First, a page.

Why is teacher CPD so important?

The impact of effective continuous professional development (CPD) has been well documented. James Zuccollo and Harry Fletcher-Wood found that the impact of high-quality teacher CPD on pupil outcomes compares to that of having a teacher with ten years’ experience rather than a new teacher. In a review, professional development was identified as the leadership activity that has the largest impact on pupil outcomes.

How can we be sure that teacher CPD will have an impact?

Despite the above, research has found that only 1% of CPD changes teachers’ practice. So, how can we ensure that our CPD makes it into this 1% and has the impact we are aiming for? Below, I have outlined my top 10 tips for making your school’s CPD impactful for teachers and pupils.

1. Your school improvement priorities should drive your CPD

The CPD you deliver should not be ad hoc or based on something you have seen in another school. Instead, all CPD should link to one of your school improvement priorities, which itself should be informed by an accurate self-evaluation.

2. Implement a cycle of CPD, monitoring and evaluation, and further CPD

Any CPD should be followed up, after time for implementation, by monitoring and evaluation. This will enable you to evaluate how well the focus of the CPD has been implemented and if it has been implemented with fidelity. This should then be followed up with further CPD to address any necessary refinements and share good practices that have been seen.

Two staff evaluating their teacher CPD practices.

3. Revisit each priority regularly

As with pupils, we need to regularly revisit new learning with our staff if they are to embed new learning into their long-term memories and make changes to their practice. This can be used to recover previously covered practices and remind teachers of the most crucial elements.

4. Share the why

Be clear on why the CPD focus is a priority for your setting and pupils. What evidence did you gather on the problem or challenge? Why have you decided on this solution?

5. Share research evidence

Sharing evidence of the effectiveness of any practice you are asking staff to implement can gain buy-in and commitment. This can include research papers and case studies showing the impact of the strategy in other schools. We should also explain the supporting theory behind the strategy – for example, with explicit instruction, we may refer to the cognitive science model of memory and the limited working memory.

6. Focus on active ingredients

Active ingredients are the aspects of a practice that are crucial to its success, without which the strategy is likely to be ineffective. For example, the active ingredients of retrieval practice may include retrieval being repeated in spaced episodes over time, being low stakes, and feedback being provided. Making these ingredients explicit to teachers helps to ensure that they implement new practices in the most effective way possible.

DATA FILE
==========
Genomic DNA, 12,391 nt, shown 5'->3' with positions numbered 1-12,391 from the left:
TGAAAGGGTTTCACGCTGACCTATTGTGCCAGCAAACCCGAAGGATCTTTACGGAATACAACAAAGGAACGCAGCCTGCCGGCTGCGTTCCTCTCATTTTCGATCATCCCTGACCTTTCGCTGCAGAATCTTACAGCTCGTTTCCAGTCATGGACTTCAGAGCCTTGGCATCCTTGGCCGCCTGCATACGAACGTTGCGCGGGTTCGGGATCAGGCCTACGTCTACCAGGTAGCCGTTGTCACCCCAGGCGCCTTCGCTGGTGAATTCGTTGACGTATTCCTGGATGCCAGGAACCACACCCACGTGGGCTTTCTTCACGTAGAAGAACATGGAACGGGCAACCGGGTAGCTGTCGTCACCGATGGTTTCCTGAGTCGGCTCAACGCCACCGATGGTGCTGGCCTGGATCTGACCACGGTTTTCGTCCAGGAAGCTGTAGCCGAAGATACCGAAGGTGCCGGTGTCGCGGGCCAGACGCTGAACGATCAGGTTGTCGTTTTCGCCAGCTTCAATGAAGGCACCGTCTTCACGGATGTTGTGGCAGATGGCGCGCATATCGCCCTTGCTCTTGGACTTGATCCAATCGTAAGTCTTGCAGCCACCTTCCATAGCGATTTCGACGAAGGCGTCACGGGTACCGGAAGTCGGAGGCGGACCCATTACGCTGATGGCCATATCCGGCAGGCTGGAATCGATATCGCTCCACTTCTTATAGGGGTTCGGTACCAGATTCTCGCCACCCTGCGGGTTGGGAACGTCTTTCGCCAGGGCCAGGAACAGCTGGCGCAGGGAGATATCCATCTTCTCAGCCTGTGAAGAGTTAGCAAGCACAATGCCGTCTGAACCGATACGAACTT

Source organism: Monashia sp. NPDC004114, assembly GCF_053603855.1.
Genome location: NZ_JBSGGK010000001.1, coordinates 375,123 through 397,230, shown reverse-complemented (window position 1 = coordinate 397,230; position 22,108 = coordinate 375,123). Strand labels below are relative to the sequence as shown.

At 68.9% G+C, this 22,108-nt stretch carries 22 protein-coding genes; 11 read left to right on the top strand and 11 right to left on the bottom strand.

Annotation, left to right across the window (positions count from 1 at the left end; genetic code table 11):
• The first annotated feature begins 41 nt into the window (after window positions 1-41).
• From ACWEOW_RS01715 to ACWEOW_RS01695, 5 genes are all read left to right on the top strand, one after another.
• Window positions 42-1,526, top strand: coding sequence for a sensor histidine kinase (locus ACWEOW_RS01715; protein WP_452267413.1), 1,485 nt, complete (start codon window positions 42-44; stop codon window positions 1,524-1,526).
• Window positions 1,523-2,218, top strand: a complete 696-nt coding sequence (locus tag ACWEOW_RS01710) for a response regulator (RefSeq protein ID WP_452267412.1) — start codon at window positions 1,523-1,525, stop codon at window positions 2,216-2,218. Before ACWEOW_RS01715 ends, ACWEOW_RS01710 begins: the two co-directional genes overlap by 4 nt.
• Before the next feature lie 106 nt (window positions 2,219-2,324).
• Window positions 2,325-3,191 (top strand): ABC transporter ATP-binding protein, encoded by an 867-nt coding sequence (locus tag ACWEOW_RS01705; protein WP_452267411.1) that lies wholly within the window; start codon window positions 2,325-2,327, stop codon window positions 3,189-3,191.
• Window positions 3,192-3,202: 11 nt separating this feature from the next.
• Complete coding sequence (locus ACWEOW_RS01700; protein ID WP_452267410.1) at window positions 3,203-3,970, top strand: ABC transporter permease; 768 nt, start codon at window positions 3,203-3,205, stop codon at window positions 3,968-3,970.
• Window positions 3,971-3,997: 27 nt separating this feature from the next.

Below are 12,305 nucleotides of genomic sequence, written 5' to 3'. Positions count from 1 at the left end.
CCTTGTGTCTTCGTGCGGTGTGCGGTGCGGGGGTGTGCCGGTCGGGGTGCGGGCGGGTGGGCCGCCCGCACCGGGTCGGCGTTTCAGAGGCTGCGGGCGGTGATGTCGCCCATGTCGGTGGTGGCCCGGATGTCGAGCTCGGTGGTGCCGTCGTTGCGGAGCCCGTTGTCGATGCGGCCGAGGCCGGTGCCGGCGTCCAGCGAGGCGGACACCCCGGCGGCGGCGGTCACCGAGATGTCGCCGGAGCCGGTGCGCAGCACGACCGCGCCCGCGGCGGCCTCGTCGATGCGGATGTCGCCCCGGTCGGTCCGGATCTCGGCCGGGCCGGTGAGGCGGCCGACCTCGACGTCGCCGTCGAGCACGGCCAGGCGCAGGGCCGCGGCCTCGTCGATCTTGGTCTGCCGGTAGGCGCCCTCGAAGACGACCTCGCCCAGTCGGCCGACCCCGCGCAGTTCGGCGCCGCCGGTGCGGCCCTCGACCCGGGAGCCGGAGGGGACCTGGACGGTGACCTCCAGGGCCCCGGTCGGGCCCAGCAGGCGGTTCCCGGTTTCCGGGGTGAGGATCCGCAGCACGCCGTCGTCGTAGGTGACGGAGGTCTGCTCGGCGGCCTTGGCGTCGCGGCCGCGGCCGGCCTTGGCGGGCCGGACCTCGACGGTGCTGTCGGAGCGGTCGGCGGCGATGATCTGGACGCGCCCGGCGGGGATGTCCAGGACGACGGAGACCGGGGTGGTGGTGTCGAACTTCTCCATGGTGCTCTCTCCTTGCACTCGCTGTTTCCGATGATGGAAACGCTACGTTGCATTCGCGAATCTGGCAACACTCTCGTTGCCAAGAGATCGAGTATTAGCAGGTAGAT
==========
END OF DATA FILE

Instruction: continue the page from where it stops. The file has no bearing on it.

Group of staff sharing ideas and discussing teacher CPD.

7. Give time for school priorities, phase/subject priorities, and individual needs

Your teacher CPD programme should address school priorities or strategies that you would like all teachers to work on. It should also give time to subject or year group teams to provide development on aspects that form part of their improvement plan but may not be applicable to the whole school. Finally, we should ensure time for individual teachers to focus on an area of practice that is of interest to them or important to their career development.

8. Include peer collaboration and support

Peer collaboration and support has been identified as an active ingredient of effective CPD. This is because it provides non-hierarchical support and can increase commitment to the implementation of new techniques. This may include peer drop-ins and feedback, collaborative planning, and collaborative enquiries.

9. Include opportunities for practice

Again, practice has been shown to be crucial to teachers implementing new techniques into their classroom effectively. This is because practice allows teachers to use the techniques in a no-stakes environment, receive feedback, make improvements, and then use the refined techniques with pupils present. Practice can take many forms including the deliberate practice associated with instructional coaching, department discussions, and co-creating resources.

10. Address subject knowledge and pedagogy

Addressing subject knowledge is equally as important as general pedagogy and subject-specific pedagogy. This may be achieved through teachers sharing their expertise on a topic with their colleagues, colleagues gaining insight from an external expert, or teachers having time to discuss the topics they are teaching in the coming weeks, including the subject knowledge required and how best to teach them.

Jade Pearce profile picture.

Jade Pearce

Jade Pearce leads professional development across a large trust of 37 schools. She is an Evidence Lead in Education and a regular speaker at education conferences. She is the author of the best-selling book 'What Every Teacher Needs to Know: How to embed evidence-informed teaching and learning in your school’.